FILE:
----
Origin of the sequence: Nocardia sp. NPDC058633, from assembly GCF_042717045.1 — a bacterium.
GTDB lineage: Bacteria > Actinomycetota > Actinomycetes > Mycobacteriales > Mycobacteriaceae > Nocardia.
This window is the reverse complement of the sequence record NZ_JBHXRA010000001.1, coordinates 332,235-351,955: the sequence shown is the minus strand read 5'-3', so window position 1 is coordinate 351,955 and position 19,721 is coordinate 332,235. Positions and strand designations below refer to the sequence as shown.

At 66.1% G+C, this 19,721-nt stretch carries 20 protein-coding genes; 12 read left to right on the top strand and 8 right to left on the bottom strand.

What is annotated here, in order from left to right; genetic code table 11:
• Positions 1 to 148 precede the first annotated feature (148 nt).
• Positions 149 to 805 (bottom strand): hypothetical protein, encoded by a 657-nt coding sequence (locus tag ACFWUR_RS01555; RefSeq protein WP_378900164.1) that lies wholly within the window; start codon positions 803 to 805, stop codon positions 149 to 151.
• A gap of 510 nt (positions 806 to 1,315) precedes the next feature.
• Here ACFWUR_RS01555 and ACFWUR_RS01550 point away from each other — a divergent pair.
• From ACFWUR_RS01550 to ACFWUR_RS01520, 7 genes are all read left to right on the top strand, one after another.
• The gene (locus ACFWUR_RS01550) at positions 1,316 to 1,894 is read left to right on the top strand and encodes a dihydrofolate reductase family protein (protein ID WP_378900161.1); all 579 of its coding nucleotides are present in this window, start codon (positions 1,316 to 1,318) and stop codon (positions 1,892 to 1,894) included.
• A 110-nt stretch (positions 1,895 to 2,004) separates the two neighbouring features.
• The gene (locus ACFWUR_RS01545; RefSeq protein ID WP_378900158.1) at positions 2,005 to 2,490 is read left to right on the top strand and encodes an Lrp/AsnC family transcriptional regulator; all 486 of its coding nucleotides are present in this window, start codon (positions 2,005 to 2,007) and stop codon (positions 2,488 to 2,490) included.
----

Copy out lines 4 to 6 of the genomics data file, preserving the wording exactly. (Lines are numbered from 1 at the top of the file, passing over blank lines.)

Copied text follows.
At 66.1% G+C, this 19,721-nt stretch carries 20 protein-coding genes; 12 read left to right on the top strand and 8 right to left on the bottom strand.

What is annotated here, in order from left to right; genetic code table 11:
• Positions 1 to 148 precede the first annotated feature (148 nt).